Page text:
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The spectrum of clinical and pathological manifestations of AIDS in a consecutive series of 236 autopsied cases in mumbai, India.

Lanjewar DN - Patholog Res Int (2011)

Bottom Line: The HIV epidemic in the Asian subcontinent has a significant impact on India.There is an urgent need for attention towards the diagnosis, issue of therapy, and care of HIV disease in developing countries.Reducing mortality in patients with AIDS from infections must be highest public health policy in India.

View Article: PubMed Central - PubMed

Affiliation: Sir J. J. Hospital and Grant Medical College, Byculla, Mumbai, Maharashtra 400008, India.

ABSTRACT
The HIV epidemic in the Asian subcontinent has a significant impact on India. The AIDS associated pathology has not been well evaluated in a representative study hence very little is known about the spectrum of HIV/AIDS associated diseases in Indian subcontinent. To determine the important postmortem findings in HIV infected individuals in Mumbai, autopsy study was carried out. The patient population included patients with AIDS who died at the tertiary care hospital over a 20 year period from 1988 to 2007. A total of 236 (182; 77% males and 54; 23%) females) patients with AIDS were autopsied. The main risk factor for HIV transmission was heterosexual contact (226 patients; 96%) and 223/236 (94%) patients died of HIV-related diseases. Tuberculosis was the prime cause of death in 149 (63%) patients, followed by bacterial pneumonia 33 (14%), cryptococcosis 18 (8%), toxoplasmosis of brain 15 (6%), pneumocystis jiroveci (PCJ) 1 (0.5%) and Non-Hodgkin's lymphoma 7 (3%) cases. The major underlying pathologies are either preventable or treatable conditions. There is an urgent need for attention towards the diagnosis, issue of therapy, and care of HIV disease in developing countries. Reducing mortality in patients with AIDS from infections must be highest public health policy in India.

No MeSH data available.


Related in: MedlinePlus

Microscopy shows spindle cells and slit like vascular channels containing erythrocytes (H & E ×400).
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fig7: Microscopy shows spindle cells and slit like vascular channels containing erythrocytes (H & E ×400).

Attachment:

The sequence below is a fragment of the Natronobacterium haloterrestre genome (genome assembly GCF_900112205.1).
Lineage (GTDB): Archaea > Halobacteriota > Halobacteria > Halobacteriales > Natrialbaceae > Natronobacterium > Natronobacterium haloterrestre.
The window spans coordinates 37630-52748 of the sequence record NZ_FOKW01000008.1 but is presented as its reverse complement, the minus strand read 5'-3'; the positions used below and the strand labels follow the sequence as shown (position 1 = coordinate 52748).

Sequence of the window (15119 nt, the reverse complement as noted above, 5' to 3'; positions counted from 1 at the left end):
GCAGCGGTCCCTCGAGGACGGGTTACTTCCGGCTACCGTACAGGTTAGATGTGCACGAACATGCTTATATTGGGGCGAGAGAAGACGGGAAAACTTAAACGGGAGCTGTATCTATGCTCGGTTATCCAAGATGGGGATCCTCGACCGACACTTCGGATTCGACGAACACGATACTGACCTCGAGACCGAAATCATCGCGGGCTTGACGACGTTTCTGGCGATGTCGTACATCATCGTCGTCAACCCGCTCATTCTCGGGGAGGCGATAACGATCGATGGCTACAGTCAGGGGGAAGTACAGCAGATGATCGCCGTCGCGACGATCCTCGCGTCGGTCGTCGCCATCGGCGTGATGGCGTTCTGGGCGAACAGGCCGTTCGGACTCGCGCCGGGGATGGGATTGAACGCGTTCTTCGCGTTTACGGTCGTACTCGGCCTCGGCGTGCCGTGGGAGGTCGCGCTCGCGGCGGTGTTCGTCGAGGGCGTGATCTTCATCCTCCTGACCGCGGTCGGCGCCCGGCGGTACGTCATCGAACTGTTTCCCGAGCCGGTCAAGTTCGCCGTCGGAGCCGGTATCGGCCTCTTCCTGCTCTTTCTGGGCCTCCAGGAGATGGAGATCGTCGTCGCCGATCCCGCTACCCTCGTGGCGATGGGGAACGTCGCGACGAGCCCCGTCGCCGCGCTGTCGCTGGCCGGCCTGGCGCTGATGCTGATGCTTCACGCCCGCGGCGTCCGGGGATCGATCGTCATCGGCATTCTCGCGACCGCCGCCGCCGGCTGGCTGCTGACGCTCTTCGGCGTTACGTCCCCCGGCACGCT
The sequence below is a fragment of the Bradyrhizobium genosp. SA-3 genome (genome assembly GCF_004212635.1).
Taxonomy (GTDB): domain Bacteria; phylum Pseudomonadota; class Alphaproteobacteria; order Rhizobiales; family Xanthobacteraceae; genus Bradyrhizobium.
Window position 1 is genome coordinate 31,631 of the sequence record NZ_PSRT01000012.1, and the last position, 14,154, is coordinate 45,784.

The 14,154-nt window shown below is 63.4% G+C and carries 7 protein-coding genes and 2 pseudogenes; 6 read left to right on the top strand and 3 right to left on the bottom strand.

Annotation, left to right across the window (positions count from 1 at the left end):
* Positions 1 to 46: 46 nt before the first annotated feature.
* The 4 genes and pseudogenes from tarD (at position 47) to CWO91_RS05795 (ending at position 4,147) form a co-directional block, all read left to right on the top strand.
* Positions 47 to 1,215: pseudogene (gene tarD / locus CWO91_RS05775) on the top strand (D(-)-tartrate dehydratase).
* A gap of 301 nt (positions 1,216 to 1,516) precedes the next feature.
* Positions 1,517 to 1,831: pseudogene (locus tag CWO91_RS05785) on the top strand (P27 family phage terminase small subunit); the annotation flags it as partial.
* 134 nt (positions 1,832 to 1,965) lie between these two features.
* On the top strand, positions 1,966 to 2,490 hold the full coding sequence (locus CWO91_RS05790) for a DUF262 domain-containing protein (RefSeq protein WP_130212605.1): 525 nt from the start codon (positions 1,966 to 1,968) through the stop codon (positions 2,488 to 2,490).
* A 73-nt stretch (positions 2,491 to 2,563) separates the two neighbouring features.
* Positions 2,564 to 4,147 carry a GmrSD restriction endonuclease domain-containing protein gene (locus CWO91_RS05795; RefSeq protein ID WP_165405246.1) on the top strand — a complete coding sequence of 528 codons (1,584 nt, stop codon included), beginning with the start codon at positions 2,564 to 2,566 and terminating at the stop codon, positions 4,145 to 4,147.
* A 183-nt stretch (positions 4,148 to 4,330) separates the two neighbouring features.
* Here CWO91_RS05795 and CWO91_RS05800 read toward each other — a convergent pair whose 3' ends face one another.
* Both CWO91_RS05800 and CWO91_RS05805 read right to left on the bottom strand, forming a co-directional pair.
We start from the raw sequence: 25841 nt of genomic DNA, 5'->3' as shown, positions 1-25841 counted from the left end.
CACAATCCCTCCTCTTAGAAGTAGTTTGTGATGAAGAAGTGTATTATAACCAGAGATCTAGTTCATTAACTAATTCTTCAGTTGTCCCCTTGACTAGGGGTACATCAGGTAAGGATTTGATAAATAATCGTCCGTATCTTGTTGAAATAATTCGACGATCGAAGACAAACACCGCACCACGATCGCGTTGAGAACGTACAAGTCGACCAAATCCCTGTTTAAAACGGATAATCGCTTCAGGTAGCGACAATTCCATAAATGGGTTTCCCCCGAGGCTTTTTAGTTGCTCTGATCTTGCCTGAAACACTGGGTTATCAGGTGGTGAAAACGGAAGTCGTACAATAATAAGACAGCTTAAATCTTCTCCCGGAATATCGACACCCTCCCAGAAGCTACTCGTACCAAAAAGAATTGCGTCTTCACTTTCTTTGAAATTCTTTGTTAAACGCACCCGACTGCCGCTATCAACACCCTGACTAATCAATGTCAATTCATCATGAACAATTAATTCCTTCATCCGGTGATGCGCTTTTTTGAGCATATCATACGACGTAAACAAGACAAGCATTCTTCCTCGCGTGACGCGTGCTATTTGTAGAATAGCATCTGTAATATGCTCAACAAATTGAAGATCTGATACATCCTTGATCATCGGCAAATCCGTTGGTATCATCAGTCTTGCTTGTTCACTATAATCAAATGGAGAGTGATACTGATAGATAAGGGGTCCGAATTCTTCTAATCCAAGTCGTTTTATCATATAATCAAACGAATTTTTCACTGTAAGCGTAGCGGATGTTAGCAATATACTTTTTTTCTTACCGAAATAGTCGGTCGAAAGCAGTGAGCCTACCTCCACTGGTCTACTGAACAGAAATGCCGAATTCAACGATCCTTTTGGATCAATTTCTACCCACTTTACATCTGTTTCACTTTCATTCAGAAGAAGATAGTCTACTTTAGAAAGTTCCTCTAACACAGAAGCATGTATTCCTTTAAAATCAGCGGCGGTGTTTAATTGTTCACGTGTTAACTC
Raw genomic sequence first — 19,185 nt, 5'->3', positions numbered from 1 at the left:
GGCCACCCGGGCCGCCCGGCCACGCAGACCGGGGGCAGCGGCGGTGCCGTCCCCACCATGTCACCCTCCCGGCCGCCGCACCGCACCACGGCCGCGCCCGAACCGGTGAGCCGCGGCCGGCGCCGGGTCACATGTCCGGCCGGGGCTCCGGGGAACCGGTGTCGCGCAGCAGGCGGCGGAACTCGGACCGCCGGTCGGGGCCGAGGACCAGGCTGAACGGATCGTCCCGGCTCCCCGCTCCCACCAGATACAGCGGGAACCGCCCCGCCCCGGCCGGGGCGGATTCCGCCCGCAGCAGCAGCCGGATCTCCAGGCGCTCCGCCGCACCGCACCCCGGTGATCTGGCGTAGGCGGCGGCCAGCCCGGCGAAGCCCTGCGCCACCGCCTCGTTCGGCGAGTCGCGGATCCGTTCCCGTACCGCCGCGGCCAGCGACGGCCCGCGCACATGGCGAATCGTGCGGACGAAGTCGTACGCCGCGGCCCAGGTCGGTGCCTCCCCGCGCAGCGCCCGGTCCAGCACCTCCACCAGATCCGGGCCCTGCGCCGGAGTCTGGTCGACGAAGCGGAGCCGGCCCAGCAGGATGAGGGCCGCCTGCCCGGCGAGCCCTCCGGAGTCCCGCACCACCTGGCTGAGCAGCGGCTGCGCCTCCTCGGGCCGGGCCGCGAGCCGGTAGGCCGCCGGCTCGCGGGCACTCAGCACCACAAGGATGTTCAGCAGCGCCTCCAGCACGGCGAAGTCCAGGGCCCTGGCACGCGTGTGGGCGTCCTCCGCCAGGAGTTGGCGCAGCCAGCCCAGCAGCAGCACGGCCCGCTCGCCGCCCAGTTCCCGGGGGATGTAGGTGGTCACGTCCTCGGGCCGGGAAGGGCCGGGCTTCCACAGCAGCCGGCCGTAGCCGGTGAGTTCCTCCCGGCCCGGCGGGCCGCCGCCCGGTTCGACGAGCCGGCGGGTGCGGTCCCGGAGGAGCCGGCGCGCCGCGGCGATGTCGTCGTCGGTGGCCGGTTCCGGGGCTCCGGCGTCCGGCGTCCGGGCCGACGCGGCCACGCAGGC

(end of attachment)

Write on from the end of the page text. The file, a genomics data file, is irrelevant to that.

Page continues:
Mentions: PCJ was identified in 11 (5%) patients. In only one case PCJ was cause of death, while in another 10 cases PCJ was identified in association with tuberculosis, cryptococcosis, and CMV infection. Extra pulmonary PCJ was not present in any patients. Cytomegalovirus infection was identified in 35 (16%) patients. Infection by CMV showed minor lesions, and it was contributory cause of death in these patients. CMV infection was identified in GIT (15), adrenal (8), lung (7), thyroid (4), pancreas (2), kidney (1), heart (1), and brain (1) (Figure 6). Cryptosporidial enteritis was identified in 6 (3%) cases; and it was contributory cause of death in these patients. None of the patients showed hepatobiliary cryptosporidiosis. Candidiasis was noted in 6 cases (esophagus 5 cases and stomach 1 case). 2/236 cases had Kaposi's sarcoma (1%)) (Figure 7). One case of Kaposi's sarcoma was citizen of Mumbai (India), while another was citizen of Nigeria. Death in both cases of Kaposi's sarcoma was due to wide spread tuberculosis. The lesions of Kaposi's sarcoma were not severe and disseminated sufficient to be the cause of death. Additional infectious diseases (neither contributory nor prime cause of death) identified in this study were aspergillosis of lung (6 cases, 3%) and intestinal strongyloidiasis (3 cases, 1%). Lymphoma was found in eight (3%) cases; in seven out of eight cases lymphoma was cause of death; one case of primary hepatic lymphoma died due to widespread cryptococcosis. All were men and 7 out of eight cases showed features of diffuse, large B-cell, non-Hodgkin's lymphoma. The immunohistochemical study in these cases showed positivity for LCA, CD34, and CD68, and negativity for CD3, P53, and Bcl2. One case of primary non-hodgkin's lymphoma of liver (diffuse large T-cell type) showed large polygonal cells with a deeply eosinophilic cytoplasm and large nuclei and immunohistochemical analysis of it showed the lesion to be homogeneously positive for CD3, CD4, CD8, and CD43. In the present study 13/236 (6%) patients died due to non-AIDS-associated pathologies. In six (3%) patients cause of death was cirrhosis of liver. Three patients of cirrhosis showed abnormal liver function tests and presence of HBsAg in serum, while another three patients had history of chronic alcoholism, these cases showed features of alcoholic cirrhosis. The other prime causes of deaths were pulmonary hemorrhage (1 case), cerebral malaria (1 case) pyogenic meningitis (1 case), bacterial peritonitis (1 case), acute pyelonephritis (1 case), amyloidosis (1 case), and squamous cell carcinoma of lung (1 case). In 12 cases ante mortem diagnosis of malaria was suspected; however autopsy examination in only one case showed death due to cerebral malaria.